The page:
These three books situate British Columbia’s history of entangled relations with the Pacific within broader questions of globalization and empire. Of the three, Chang is the most forthright about making connections between the history of places and the circulation of notions and practices of imperialism. It is troubling, therefore, that Chang mentions the presence of First Nations people only twice. The Pacific Northwest was not an empty region upon which the politics of empire were played out on the backs of migrants alone. Moreover, as Bonita Lawrence and Enakshi Dua have suggested, all immigration needs to be understood as a form of settler colonialism. Chang’s thoughtful analysis of the dynamics that shaped the trajectory of the Pacific Northwest and its place in the larger Pacific World neglects this important issue and his analysis therefore invites further study. Questions of how to account for the particularities of place, structural racism, and the impulse for encounters between Canada, Canadians, and the Pacific World remain provocative ones. These three works make a substantial contribution in expanding the horizons upon which such scholarly inquiries are pursued.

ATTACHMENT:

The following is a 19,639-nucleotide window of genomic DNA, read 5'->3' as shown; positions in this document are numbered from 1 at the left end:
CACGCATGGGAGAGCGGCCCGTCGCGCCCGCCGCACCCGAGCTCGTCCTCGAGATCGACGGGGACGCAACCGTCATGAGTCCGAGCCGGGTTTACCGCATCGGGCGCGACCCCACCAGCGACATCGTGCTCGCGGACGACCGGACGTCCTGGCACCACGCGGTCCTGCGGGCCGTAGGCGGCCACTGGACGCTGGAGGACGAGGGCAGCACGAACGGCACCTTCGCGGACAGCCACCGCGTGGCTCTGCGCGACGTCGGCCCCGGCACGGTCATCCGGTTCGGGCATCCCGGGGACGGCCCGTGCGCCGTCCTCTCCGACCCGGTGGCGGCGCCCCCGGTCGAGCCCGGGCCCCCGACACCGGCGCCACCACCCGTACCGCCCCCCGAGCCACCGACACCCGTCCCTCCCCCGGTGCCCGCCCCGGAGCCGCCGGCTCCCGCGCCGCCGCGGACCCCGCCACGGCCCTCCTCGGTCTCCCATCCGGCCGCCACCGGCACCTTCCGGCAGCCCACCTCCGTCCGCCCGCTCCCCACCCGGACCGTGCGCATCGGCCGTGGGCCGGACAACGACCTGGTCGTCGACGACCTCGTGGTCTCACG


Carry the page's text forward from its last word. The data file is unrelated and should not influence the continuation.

Although the spatial turn tends to refer to the use of GIS technology, beginning in the 1990s, to map historical spaces of inquiry, I use the term more generally here to reference efforts to pursue translocal or local histories that inform discussions of the nature of globalization.
 Bonita Lawrence and Enakshi Dua, “Decolonizing Anti-Racism,” Social Justice 32, no. 4 (102) (2005): 120-143.
Pacific Connections: The Making of the US-Canada Borderlands
By Kornel Chang
Berkeley and Los Angeles: University of California Press, 2012. 264 pp, $29.95 paper
Chasing the Dragon in Shanghai: Canada’s Early Relations with China, 1858-1952
By John Meehan
Vancouver: UBC Press, 2012. 260 pp, $32.95 paper
Orienting Canada: Race, Empire and the Transpacific
By John Price
Vancouver: UBC Press, 2011. 464 pp, $34.95 paper